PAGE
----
Despite shortage, India discards 1m blood units per year

Published in Times of India | By Radheshyam Jadhav |On December 28, 2017

India discards over a million units of blood collected every year, according to health ministry data. This is despite facing a severe blood shortage as only 9.9 million units are collected against the estimated annual requirement of 10-12 million units.

The reasons for collected blood having to be discarded include deterioration during storage and expiry due to outdating. The largest chunk of the wasted units is plasma, which could be used for various life-saving treatments. A unit of blood (450 ml) can potentially save at least three lives, according to the World Health Organisation.

On an average, about six units of blood is needed for every open heart surgery, while a roadside accident victim could require up to 100 units. One out of every 10 people admitted to a hospital needs blood, according to WHO data.

The health ministry data was tabled in the Lok Sabha in response to a question. Reactivity for infections (malaria, syphilis, HIV, hepatitis B, hepatitis C) and expiry due to outdating, especially for platelets, which have a short shelf life of only 5 days, are among the reasons offered by the ministry. Others include deterioration during storage in the form of discolouration, haemolysis, bacterial contamination, not meeting quality parameters after collection and production and non-completion of blood collection in requisite quantities due to donor reactions.

The ministry added that though India does not have a National Blood Transfusion Service, since public health is a state subject, state blood transfusion councils are set up in every state to monitor proper functioning of blood transfusion services.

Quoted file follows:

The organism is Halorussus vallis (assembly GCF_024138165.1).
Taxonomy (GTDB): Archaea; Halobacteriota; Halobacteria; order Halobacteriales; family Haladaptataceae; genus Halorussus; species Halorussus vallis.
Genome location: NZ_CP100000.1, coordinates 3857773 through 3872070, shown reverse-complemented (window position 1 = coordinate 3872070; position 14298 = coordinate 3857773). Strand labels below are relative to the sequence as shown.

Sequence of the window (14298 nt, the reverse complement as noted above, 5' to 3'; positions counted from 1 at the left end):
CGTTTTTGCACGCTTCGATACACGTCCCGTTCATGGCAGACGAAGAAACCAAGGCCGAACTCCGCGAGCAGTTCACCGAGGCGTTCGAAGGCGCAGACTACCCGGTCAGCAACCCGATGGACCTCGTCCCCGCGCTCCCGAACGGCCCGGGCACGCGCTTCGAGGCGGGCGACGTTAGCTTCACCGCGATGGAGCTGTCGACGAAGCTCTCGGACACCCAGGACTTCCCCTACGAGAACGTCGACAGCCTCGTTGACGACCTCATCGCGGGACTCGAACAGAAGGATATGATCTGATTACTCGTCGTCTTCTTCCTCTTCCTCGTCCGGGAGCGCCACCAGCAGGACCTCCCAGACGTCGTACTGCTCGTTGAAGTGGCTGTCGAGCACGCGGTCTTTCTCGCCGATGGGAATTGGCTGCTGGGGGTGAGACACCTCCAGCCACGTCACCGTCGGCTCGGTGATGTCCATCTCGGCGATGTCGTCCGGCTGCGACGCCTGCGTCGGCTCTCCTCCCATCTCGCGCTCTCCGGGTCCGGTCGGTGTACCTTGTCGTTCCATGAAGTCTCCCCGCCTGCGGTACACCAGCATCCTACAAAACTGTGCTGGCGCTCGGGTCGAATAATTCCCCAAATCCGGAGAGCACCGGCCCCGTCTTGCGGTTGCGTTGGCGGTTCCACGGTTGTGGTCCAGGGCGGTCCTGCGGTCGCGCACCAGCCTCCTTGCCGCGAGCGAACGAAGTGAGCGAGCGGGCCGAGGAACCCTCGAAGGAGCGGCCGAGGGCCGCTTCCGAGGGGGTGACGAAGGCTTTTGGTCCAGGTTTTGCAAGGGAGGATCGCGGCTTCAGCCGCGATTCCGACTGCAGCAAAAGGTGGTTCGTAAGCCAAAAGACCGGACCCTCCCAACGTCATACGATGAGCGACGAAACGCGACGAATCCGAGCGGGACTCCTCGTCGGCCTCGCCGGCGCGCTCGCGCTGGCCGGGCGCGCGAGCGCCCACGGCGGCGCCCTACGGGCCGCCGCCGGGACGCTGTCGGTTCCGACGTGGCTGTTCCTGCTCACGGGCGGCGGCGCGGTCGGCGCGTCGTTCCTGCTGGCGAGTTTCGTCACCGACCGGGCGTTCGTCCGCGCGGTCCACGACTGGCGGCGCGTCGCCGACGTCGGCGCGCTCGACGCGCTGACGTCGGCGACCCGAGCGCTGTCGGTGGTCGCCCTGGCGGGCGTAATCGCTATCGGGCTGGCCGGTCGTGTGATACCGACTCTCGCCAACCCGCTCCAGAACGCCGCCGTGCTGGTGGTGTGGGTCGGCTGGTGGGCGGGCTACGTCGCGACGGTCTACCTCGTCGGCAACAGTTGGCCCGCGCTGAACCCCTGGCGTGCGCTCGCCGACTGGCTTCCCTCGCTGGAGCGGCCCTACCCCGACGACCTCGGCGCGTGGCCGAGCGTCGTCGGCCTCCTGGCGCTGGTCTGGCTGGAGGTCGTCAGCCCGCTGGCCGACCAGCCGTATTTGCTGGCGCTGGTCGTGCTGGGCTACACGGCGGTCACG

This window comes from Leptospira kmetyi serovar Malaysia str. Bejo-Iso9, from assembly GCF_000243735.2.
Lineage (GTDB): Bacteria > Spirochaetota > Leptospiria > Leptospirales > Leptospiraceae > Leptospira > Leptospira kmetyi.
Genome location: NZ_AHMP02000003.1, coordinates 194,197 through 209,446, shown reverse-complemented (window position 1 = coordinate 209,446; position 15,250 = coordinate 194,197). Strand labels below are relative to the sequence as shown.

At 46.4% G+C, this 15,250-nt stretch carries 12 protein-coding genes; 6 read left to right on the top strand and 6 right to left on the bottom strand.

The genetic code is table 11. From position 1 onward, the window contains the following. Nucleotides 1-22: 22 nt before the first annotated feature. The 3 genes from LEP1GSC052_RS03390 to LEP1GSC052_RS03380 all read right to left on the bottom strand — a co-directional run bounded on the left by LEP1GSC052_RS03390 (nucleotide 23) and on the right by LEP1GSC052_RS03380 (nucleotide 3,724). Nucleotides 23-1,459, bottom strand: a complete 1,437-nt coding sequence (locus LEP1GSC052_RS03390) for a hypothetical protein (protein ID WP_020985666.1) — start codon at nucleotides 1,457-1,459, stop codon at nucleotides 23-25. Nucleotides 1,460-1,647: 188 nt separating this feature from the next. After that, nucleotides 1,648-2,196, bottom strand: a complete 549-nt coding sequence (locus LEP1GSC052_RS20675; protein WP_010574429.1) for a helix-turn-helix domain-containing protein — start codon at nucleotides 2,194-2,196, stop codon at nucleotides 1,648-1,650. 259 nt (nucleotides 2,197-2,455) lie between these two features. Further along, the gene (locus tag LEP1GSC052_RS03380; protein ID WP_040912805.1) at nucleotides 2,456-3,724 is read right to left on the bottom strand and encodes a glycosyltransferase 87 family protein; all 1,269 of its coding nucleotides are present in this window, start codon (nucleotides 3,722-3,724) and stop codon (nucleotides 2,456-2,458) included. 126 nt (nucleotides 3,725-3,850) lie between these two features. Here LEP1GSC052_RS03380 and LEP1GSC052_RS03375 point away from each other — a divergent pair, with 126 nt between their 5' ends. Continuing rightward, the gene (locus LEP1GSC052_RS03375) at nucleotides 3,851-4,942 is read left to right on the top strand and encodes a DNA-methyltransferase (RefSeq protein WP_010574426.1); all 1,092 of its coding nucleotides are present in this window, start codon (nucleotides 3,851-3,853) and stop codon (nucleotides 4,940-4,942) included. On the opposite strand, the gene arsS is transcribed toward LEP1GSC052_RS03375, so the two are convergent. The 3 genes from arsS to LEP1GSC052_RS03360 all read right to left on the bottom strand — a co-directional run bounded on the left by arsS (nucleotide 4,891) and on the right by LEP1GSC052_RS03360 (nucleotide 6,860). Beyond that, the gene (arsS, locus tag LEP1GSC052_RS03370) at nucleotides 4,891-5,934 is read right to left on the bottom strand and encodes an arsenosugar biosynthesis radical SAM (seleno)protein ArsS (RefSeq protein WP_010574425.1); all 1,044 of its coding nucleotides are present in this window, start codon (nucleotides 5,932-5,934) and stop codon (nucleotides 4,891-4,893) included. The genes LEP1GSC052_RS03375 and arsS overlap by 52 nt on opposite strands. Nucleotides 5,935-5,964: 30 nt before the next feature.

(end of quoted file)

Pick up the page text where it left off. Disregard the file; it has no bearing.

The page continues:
Patients need blood after major accidents or surgeries in which there is loss of blood. After a miscarriage or childbirth, the patient may need transfusion of a large amount of blood for saving her life or the child’s. For patients with blood diseases like severe anaemias, leukaemias (blood cancer), haemophilia (bleeding disorder) and thalassemia, repeated blood transfusions are the only solution. In many other situations too, like poisoning, drug reactions, shock and burns, blood transfusion is the only way to save life.

WHO estimates that blood donation by 1% of a country’s population is generally sufficient to meet its basic requirements for safe blood. Currently, an estimated 9.5 million Indians donate blood, which is 2.5 to 3 million less than the required number.

Globally, more than 287 000 women die each year during pregnancy, childbirth or in the postpartum period – 99% of them in developing countries; availability of safe blood can save many of them, according to the world health organisation.

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